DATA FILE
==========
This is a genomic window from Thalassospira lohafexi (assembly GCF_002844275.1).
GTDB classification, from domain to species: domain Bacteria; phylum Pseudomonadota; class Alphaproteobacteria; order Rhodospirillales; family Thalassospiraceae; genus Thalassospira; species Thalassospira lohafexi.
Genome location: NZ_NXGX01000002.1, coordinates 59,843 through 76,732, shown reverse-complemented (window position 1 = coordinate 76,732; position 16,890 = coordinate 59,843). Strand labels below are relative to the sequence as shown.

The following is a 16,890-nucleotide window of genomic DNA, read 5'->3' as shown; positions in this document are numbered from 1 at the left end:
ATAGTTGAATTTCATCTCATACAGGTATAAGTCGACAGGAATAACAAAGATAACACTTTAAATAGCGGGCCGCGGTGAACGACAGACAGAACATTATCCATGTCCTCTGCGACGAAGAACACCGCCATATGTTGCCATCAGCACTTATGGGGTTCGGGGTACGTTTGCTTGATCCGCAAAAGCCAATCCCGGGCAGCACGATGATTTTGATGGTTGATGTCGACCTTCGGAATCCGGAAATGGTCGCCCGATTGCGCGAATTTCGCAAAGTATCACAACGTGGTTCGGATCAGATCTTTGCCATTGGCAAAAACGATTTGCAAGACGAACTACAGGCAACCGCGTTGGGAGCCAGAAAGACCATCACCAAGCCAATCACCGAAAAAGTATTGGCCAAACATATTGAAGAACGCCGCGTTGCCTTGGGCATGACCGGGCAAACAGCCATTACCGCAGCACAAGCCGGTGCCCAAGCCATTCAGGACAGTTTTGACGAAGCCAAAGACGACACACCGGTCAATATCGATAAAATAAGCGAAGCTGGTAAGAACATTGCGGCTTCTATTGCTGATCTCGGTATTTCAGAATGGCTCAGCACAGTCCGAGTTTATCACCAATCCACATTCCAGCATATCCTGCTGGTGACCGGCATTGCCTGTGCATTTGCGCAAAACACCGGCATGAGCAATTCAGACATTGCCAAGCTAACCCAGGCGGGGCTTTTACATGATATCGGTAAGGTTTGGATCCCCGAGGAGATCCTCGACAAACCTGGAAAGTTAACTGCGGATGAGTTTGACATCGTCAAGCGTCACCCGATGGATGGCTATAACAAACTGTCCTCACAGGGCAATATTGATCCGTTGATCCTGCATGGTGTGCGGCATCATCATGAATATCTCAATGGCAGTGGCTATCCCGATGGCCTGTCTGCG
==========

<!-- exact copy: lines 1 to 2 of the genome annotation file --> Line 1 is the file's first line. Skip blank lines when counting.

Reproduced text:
This is a genomic window from Thalassospira lohafexi (assembly GCF_002844275.1).
GTDB classification, from domain to species: domain Bacteria; phylum Pseudomonadota; class Alphaproteobacteria; order Rhodospirillales; family Thalassospiraceae; genus Thalassospira; species Thalassospira lohafexi.